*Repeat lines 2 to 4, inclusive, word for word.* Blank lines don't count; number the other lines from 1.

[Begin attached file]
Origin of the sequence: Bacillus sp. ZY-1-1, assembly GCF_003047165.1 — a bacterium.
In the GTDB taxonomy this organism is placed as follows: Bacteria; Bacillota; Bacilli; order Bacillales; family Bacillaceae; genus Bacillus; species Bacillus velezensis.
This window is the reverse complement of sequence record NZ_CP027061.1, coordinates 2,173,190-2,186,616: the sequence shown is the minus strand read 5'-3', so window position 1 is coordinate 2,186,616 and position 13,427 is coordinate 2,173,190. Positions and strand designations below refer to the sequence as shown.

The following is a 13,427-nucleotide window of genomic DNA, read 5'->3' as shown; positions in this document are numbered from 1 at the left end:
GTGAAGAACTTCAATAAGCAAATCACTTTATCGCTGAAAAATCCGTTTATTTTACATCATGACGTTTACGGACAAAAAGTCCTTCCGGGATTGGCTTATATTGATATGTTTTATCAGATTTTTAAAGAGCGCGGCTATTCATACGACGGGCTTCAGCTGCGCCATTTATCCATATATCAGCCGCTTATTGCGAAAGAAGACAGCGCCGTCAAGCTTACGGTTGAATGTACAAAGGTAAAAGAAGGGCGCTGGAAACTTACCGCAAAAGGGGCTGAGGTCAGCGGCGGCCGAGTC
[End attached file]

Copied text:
In the GTDB taxonomy this organism is placed as follows: Bacteria; Bacillota; Bacilli; order Bacillales; family Bacillaceae; genus Bacillus; species Bacillus velezensis.
This window is the reverse complement of sequence record NZ_CP027061.1, coordinates 2,173,190-2,186,616: the sequence shown is the minus strand read 5'-3', so window position 1 is coordinate 2,186,616 and position 13,427 is coordinate 2,173,190. Positions and strand designations below refer to the sequence as shown.

The following is a 13,427-nucleotide window of genomic DNA, read 5'->3' as shown; positions in this document are numbered from 1 at the left end: